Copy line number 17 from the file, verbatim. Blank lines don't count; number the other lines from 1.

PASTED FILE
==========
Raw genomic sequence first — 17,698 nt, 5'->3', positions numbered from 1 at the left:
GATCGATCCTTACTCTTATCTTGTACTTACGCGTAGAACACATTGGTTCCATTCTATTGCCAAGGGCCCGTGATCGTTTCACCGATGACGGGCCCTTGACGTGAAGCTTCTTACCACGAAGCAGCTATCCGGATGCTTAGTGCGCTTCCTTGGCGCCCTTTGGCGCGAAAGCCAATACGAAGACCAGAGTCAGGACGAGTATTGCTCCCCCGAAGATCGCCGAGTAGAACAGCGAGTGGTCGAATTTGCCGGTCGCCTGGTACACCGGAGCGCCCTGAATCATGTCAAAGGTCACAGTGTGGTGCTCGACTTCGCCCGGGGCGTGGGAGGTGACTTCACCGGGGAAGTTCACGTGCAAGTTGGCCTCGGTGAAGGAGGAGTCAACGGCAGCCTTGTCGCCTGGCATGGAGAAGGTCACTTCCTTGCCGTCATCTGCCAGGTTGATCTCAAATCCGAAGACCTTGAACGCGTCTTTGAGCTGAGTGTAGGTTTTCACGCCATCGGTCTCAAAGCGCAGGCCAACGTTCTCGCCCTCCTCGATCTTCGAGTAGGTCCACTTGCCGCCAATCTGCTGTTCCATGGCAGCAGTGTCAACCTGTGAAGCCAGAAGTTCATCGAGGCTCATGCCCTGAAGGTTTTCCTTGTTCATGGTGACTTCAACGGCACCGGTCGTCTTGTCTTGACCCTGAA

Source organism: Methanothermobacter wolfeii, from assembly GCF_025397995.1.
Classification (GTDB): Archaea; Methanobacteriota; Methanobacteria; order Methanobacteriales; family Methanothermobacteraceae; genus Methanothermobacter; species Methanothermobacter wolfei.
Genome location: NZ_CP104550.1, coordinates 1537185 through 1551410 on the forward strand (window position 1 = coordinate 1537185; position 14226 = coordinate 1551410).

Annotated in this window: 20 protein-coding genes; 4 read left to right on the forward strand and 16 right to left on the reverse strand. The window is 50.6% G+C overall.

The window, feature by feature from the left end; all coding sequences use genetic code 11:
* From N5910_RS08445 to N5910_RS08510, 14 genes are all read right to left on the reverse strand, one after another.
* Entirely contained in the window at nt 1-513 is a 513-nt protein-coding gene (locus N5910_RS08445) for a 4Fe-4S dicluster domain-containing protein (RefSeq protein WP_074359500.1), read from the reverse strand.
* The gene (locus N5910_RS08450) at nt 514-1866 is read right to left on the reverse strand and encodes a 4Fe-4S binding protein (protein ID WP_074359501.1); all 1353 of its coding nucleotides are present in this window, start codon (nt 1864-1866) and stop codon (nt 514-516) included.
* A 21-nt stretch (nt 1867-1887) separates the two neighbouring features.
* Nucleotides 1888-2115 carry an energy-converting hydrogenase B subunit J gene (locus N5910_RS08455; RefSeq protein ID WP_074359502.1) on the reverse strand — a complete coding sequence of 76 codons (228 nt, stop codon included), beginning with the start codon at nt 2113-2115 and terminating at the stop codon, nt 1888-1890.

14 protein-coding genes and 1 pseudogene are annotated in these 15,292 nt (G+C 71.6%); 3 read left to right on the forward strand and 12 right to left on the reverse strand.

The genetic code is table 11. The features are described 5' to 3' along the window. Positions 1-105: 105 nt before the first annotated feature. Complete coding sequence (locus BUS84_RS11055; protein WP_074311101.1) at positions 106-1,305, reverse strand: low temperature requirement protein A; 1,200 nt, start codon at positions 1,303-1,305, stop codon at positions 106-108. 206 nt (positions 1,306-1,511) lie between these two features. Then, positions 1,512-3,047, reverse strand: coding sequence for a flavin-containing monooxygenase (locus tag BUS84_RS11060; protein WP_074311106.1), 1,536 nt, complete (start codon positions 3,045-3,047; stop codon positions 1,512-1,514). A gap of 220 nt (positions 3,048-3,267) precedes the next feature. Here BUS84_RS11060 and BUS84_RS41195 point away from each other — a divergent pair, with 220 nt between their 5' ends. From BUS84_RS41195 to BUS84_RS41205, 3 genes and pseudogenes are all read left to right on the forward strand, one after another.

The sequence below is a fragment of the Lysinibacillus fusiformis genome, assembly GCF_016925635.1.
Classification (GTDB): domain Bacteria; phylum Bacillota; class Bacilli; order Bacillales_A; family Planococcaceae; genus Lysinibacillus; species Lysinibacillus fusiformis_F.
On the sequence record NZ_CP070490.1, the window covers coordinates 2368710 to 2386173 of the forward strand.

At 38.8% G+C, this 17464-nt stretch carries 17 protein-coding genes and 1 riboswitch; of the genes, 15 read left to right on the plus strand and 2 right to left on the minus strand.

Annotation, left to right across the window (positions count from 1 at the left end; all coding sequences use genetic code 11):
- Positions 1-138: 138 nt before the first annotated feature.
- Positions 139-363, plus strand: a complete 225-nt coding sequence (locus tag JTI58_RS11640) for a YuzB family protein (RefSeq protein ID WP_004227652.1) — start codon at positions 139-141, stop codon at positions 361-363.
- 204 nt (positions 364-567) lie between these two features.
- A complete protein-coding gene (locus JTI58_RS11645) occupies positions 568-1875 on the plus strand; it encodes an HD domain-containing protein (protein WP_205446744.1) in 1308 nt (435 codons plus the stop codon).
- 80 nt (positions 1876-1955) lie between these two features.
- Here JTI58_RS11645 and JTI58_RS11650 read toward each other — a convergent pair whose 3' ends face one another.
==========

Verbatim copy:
On the sequence record NZ_CP070490.1, the window covers coordinates 2368710 to 2386173 of the forward strand.